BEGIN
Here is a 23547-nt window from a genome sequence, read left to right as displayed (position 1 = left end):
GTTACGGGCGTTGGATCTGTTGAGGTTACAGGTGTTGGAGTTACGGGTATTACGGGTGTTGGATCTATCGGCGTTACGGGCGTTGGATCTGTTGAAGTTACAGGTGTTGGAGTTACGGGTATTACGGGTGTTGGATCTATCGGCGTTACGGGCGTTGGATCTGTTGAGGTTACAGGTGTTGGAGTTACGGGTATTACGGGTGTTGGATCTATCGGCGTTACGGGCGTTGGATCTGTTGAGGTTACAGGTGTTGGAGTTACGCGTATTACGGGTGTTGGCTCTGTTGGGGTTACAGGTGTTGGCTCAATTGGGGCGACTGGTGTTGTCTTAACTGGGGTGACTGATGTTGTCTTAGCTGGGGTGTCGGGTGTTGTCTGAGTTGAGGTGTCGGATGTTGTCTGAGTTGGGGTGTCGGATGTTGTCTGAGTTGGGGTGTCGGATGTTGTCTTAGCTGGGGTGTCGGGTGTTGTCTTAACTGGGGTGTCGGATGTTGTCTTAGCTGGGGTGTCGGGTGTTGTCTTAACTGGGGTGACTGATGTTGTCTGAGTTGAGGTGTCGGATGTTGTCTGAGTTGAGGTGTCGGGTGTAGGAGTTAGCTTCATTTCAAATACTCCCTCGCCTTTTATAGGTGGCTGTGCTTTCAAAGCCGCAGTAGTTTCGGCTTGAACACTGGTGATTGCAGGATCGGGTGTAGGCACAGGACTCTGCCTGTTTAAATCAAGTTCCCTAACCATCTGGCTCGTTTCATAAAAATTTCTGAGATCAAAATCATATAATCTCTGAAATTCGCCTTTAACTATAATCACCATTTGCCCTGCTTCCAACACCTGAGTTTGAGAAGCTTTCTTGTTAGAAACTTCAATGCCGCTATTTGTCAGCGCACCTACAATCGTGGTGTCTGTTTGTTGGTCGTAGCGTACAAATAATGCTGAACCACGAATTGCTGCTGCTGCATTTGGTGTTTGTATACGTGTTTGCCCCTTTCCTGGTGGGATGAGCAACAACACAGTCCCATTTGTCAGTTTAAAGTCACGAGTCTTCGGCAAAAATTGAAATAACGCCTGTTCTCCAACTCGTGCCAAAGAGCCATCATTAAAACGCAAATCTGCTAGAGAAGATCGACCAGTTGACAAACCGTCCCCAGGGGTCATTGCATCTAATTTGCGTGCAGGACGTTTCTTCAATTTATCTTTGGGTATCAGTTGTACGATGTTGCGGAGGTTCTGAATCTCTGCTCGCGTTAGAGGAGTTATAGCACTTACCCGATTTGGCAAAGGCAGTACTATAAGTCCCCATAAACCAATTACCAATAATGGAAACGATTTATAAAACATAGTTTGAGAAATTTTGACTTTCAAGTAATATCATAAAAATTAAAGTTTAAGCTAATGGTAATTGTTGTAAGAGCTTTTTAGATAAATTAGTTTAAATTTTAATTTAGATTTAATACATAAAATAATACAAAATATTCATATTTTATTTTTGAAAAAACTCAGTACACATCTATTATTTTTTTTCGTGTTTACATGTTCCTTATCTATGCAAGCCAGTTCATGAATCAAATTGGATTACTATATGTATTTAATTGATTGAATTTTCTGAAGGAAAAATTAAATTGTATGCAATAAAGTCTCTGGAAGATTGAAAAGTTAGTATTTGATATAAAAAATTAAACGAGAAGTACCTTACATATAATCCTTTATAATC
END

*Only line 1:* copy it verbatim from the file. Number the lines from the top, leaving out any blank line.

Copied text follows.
Here is a 23547-nt window from a genome sequence, read left to right as displayed (position 1 = left end):